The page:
For Those Already Participating In an Employer Sponsored Retirement Plan:

a) Traditional IRA Deductibility Phase Out Based On Income

Year

Tax Filing Status Income Phaseout Range
2007 Single or Head Of Household $52,000 to $62,000
2007 Married Filing Jointly $83,000 to $103,000
2007 Married Filing Separately $0 to $10,000
2008 Single or Head Of Household $53,000 to $63,000
2008 Married Filing Jointly $85,000 to $105,000
2008 Married Filing Separately $0 to $10,000
2009 Single or Head Of Household $55,000 to $65,000
2009 Married Filing Jointly $89,000 to $109,000
2009 Married Filing Separately $0 to $10,000
2011 Single or Head Of Household $56,000 to $66,000
2011 Married Filing Jointly $90,000 to $110,000
2011 Married Filing Separately $0 to $10,000

For Those NOT Participating in An Employer Sponsored Retirement Plan:

b) Traditional IRA Deductibility Phase Out Based On Income

Year

Tax Filing Status Income Phaseout Range
2007 Single or Head Of Household No Income Limit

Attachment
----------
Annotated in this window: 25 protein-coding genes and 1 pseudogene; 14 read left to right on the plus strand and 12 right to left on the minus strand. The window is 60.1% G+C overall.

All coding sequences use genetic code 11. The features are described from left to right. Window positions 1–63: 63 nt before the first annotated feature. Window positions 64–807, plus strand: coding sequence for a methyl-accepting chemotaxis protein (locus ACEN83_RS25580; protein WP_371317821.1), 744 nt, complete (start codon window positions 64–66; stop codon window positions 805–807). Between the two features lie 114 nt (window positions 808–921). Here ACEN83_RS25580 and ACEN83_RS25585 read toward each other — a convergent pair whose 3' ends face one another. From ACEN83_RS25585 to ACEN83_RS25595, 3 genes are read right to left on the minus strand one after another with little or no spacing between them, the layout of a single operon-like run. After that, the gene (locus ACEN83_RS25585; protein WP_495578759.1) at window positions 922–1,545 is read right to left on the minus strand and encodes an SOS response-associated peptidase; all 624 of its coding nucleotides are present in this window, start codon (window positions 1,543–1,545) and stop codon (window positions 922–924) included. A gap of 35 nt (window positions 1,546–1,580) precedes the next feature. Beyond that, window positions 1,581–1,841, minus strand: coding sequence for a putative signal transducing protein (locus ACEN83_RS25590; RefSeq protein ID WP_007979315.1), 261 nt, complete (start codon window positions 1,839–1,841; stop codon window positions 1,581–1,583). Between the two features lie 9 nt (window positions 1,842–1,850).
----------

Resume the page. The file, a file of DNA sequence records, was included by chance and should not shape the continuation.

2007 Married Filing Jointly $156,000 to $166,000 (If Spouse participates in an employer sponsored plan, then there is no income limit)
2007 Married Filing Separately $0 to $10,000
2008 Single or Head Of Household No Income Limit
2008 Married Filing Jointly $159,000 to $169,000 (If Spouse participates in an employer sponsored plan, then there is no income limit)
2008 Married Filing Separately $0 to $10,000
2009 Single or Head Of Household No Income Limit
2009 Married Filing Jointly $166,000 to $176,000 (If Spouse participates in an employer sponsored plan, then there is no income limit)
2009 Married Filing Separately $0 to $10,000
2011 Single or Head Of Household No Income Limit
2011 Married Filing Jointly $168,000 to $179,000 (If Spouse participates in an employer sponsored plan, then there is no income limit)
2011 Married Filing Separately $0 to $10,000